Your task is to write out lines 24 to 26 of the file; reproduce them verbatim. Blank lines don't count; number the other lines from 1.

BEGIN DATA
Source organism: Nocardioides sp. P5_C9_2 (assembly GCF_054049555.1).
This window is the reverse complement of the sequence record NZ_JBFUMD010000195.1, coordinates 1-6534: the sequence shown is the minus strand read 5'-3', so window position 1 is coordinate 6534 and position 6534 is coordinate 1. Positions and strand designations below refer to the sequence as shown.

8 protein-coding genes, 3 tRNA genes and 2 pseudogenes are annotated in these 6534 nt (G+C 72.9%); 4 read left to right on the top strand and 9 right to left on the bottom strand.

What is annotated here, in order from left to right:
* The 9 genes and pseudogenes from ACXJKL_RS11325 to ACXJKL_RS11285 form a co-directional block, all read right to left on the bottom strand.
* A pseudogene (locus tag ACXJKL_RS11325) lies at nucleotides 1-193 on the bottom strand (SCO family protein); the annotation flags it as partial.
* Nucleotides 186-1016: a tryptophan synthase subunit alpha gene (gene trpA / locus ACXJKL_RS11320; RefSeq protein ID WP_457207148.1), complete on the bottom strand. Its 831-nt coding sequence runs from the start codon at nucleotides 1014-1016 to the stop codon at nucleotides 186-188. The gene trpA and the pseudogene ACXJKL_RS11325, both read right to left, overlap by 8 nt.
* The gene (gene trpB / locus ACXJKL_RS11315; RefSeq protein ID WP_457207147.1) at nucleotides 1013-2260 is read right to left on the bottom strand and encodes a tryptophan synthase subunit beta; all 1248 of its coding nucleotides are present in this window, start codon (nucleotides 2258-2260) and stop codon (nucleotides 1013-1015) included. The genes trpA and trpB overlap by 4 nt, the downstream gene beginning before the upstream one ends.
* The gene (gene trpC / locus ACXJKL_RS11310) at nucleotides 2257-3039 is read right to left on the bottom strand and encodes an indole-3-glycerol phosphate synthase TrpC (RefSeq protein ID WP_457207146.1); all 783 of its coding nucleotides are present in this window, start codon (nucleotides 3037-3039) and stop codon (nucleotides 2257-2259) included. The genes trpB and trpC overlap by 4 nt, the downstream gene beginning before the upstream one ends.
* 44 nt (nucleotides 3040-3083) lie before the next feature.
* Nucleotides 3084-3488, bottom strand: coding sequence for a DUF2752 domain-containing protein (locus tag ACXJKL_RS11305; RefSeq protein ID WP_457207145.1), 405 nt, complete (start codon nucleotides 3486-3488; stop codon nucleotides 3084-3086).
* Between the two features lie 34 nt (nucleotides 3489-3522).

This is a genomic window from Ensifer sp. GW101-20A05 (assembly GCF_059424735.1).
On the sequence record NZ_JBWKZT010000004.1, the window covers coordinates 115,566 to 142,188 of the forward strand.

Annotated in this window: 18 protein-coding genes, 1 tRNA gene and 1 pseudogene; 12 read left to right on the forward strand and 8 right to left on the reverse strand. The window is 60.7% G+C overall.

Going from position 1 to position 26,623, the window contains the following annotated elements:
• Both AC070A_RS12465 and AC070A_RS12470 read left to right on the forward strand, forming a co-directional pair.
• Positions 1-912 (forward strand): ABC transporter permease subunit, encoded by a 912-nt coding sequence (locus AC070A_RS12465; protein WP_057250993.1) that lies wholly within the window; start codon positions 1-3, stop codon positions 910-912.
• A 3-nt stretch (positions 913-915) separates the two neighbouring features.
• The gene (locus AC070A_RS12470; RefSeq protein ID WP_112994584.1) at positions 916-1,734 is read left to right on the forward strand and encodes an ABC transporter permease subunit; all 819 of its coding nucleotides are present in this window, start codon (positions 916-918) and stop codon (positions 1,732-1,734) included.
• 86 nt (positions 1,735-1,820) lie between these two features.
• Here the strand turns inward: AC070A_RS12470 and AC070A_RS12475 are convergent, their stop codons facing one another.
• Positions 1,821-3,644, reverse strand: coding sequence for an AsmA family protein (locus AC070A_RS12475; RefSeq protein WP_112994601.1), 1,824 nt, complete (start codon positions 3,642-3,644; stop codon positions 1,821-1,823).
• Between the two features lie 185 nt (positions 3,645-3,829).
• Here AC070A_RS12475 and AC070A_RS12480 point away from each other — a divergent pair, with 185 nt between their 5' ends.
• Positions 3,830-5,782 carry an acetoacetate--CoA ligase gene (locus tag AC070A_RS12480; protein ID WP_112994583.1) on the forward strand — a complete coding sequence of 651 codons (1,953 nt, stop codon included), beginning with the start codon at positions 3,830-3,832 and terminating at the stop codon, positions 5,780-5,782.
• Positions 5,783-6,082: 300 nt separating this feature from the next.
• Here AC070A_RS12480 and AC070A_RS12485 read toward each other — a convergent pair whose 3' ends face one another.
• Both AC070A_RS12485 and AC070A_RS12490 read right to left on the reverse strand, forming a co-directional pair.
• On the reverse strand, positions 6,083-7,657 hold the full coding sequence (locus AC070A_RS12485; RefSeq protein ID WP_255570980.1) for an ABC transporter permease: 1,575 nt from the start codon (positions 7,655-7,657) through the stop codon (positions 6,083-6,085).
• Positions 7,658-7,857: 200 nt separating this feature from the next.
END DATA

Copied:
• Between the two features lie 185 nt (positions 3,645-3,829).
• Here AC070A_RS12475 and AC070A_RS12480 point away from each other — a divergent pair, with 185 nt between their 5' ends.
• Positions 3,830-5,782 carry an acetoacetate--CoA ligase gene (locus tag AC070A_RS12480; protein ID WP_112994583.1) on the forward strand — a complete coding sequence of 651 codons (1,953 nt, stop codon included), beginning with the start codon at positions 3,830-3,832 and terminating at the stop codon, positions 5,780-5,782.